Theorem 7.1. In the neighborhood about the origin the SDRE method guarantees a closed-loop solution, local asymptotic stability.
Note that the closed-loop solution is given by   is guaranteed to be stable at every point x from Riccati equation Theory. And in a neighborhood about the origin it is shown in [13, 14] that the system (7.9) is asymptotic stabile.

Theorem 7.2. In the scalar case, the SDRE method reaches the optimal solution of the feedback regulator problem performance index (7.5), even when and are functions of x.
There exists only one SDC parameterization in the scalar case . It can be show that the state-dependent Riccati equation from this parameterization has a positive-definite solution. The first and the second necessary conditions for optimality are satisfied. This theorem is proved in [13].

Theorem 7.3. In general multivariable case, the SDRE nonlinear feedback controller satisfies the first necessary condition for optimality, is the Hamiltonian from the problem (7.4)–(7.6), while the second necessary condition for optimality, , is asymptotically satisfied at a quadratic rate as goes to zero.
The Hamiltonian is given by which implies that Then one assume the costate Substituting into yields the SDRE controller.

Theorem 7.4. The system (7.4) is pointwise controllable and observable, for a region in neighborhood about the origin.
For controllability this mean full rank for the matrix from the static problem , in this neighborhood. SDRE method considers a solution for this static pointwise problem, for small time interval.

The detailed proofs from these theorems can be seen in [13, 14].

In fact, in our case we cannot obtain the Riccati solution analytically, due to its complex invertibility of the inertia matrix, therefore we used some numerical features, described in the following steps. The SDRE technique to obtain a suboptimal solution for the flexible manipulator problem with piezoelectric actuators has the following procedure [12].

Step 1. Define the space-state model of the manipulator in the state-dependent coefficient form (7.4).

Step 2. Measure the state of the system , that is, define , and choose the coefficients of weight matrices and .

Step 3. Solve the Riccati equation (7.8) for the state considering pointwise static solutions, that is, solve for each step.

Step 4. Calculate the input signal from (7.7).

Step 5. Integrated the system (7.4) and update the state of the system with these results. Go to Step 3.

8. Simulations and Results of the Flexible Manipulator Control

The optimization and control laws were tested on a single flexible link and on a simplified planar robot model with a rigid first link and a flexible second link. Gravitational effects were ignored; the motion of the flexible beam is in the horizontal plane. The generalized coordinate vector is . The inertial matrix, the Coriolis, and centrifugal effects matrix are taken from [23]. Dimensional and mechanical properties of the aluminium flexible link and piezoelectric materials are shown in Table 3.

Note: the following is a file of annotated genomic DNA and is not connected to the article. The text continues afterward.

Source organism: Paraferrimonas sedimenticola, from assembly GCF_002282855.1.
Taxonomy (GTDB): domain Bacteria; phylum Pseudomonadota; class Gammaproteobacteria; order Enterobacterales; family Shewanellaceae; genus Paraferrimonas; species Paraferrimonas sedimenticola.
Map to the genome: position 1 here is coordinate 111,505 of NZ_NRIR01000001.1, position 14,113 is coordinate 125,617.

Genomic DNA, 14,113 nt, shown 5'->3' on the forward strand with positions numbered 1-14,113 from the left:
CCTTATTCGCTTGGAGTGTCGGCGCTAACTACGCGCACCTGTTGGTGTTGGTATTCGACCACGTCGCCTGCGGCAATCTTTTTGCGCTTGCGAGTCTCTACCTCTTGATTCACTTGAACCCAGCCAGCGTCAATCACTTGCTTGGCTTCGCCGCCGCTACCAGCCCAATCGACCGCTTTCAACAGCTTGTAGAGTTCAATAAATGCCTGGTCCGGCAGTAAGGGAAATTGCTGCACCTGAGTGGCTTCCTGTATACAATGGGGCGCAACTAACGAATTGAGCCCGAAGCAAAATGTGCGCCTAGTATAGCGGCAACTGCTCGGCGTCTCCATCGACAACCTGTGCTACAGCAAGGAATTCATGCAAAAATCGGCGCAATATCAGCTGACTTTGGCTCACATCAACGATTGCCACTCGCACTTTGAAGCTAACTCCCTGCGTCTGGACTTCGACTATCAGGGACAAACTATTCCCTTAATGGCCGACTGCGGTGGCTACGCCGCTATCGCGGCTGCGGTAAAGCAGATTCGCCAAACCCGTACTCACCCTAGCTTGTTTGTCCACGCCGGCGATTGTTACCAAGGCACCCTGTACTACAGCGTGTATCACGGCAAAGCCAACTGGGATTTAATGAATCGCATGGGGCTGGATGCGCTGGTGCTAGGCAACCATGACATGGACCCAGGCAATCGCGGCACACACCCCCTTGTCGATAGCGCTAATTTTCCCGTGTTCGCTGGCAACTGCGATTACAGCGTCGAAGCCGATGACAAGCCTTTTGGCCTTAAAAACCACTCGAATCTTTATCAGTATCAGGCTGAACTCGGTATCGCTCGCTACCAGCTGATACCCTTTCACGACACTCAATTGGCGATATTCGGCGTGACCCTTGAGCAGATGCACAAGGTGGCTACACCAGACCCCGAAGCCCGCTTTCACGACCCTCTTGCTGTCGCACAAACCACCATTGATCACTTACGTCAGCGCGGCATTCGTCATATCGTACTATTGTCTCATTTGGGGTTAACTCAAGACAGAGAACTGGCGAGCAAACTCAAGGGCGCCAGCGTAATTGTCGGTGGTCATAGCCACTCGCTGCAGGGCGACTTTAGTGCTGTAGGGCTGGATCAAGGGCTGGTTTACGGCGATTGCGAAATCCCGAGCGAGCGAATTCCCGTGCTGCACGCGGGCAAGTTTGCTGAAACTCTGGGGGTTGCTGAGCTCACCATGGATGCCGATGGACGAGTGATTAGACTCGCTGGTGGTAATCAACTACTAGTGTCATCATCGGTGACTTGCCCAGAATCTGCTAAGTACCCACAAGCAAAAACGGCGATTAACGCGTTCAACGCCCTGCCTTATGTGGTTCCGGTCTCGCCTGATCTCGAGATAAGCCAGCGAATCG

The proposed control take an initial position for the two link manipulator and drives the tip to a final desired position, without any trajectory constraint, which means that the control tries to find the minimum energy trajectory. Then the optimal problem, for pointwise static solutions, can be reformulated as minimizing the cost functional such that , , where the vector , is the desired tip position with joint coordinates and zero for the modal deflections. Assuming the initial conditions, the next state for each step is obtained considering the control by the torques of the joints and the feedback of the piezoelectric material, as shown in Figure 5.

362437.fig.005
Figure 5: Block-diagram of the proposed control algorithm.

The resulting equation was coded into a Matlab software, where the fourth-order Runge-Kutta method was used to integrate by solving the equations. The Riccati equation was solved using the Matlab function “LQR.”

The lower fundamental modes are responsible for most of the link's tip displacement, therefore the first two eigenfunctions are considered in the paper.

8.1. Simulations of the Manipulator Controlled Dynamics

The first simulation (Figure 6), shows the dynamic behaviour, of the flexible link, without vibration control.

fig6
Figure 6: Deflection of and .

The second simulation (Figures 7(a)7(d)), shows the displacement at joints when the torque control is used. It is simulated for two different cases. At first moment, (Figures 7(a) and 7(b)), the initial joint coordinates are , and deflections . In this position the links are overlapping by at the axes and . The desired point, for the joints, to drive the robot arm is  , , and for the deflections . At the second moment, (Figures (c) and (d)), the initial point is , , and the desired point , . The robot arm positions for these two cases are shown in (Figures 7(e)7(h)).

fig7
Figure 7: Joint displacement.

The matrices and , for the pointwise static problem, after some trial the matrices, were chosen as and .

The third simulation, (Figures 8 and 9), show the vibration control of the flexible link with the torque feedback gain. The initial conditions are the same as in the first case above. In space coordinates the initial point is , and the desired point .

fig8